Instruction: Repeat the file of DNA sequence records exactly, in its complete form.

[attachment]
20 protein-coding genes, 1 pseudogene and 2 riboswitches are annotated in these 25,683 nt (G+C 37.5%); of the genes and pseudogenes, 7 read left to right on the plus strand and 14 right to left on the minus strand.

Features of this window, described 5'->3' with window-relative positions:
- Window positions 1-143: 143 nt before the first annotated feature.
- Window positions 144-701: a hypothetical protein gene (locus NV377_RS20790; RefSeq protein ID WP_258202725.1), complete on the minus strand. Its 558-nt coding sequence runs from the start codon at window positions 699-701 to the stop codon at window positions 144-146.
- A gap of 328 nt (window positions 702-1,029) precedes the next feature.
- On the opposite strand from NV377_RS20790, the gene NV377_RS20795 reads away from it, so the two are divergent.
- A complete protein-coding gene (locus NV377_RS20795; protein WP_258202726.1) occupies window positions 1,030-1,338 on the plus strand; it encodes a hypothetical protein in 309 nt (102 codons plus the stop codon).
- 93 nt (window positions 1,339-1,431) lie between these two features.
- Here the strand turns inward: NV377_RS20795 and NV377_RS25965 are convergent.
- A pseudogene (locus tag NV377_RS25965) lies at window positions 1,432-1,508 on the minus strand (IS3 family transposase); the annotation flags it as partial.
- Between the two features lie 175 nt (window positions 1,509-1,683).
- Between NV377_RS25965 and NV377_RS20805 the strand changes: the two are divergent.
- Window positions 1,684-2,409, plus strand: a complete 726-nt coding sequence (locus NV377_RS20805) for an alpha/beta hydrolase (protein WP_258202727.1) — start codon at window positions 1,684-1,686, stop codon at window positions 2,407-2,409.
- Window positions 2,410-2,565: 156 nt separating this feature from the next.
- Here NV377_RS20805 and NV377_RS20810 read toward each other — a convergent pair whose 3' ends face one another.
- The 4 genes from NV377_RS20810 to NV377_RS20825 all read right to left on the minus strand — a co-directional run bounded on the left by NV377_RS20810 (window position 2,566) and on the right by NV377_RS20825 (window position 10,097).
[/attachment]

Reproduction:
20 protein-coding genes, 1 pseudogene and 2 riboswitches are annotated in these 25,683 nt (G+C 37.5%); of the genes and pseudogenes, 7 read left to right on the plus strand and 14 right to left on the minus strand.

Features of this window, described 5'->3' with window-relative positions:
- Window positions 1-143: 143 nt before the first annotated feature.
- Window positions 144-701: a hypothetical protein gene (locus NV377_RS20790; RefSeq protein ID WP_258202725.1), complete on the minus strand. Its 558-nt coding sequence runs from the start codon at window positions 699-701 to the stop codon at window positions 144-146.
- A gap of 328 nt (window positions 702-1,029) precedes the next feature.
- On the opposite strand from NV377_RS20790, the gene NV377_RS20795 reads away from it, so the two are divergent.
- A complete protein-coding gene (locus NV377_RS20795; protein WP_258202726.1) occupies window positions 1,030-1,338 on the plus strand; it encodes a hypothetical protein in 309 nt (102 codons plus the stop codon).
- 93 nt (window positions 1,339-1,431) lie between these two features.
- Here the strand turns inward: NV377_RS20795 and NV377_RS25965 are convergent.
- A pseudogene (locus tag NV377_RS25965) lies at window positions 1,432-1,508 on the minus strand (IS3 family transposase); the annotation flags it as partial.
- Between the two features lie 175 nt (window positions 1,509-1,683).
- Between NV377_RS25965 and NV377_RS20805 the strand changes: the two are divergent.
- Window positions 1,684-2,409, plus strand: a complete 726-nt coding sequence (locus NV377_RS20805) for an alpha/beta hydrolase (protein WP_258202727.1) — start codon at window positions 1,684-1,686, stop codon at window positions 2,407-2,409.
- Window positions 2,410-2,565: 156 nt separating this feature from the next.
- Here NV377_RS20805 and NV377_RS20810 read toward each other — a convergent pair whose 3' ends face one another.
- The 4 genes from NV377_RS20810 to NV377_RS20825 all read right to left on the minus strand — a co-directional run bounded on the left by NV377_RS20810 (window position 2,566) and on the right by NV377_RS20825 (window position 10,097).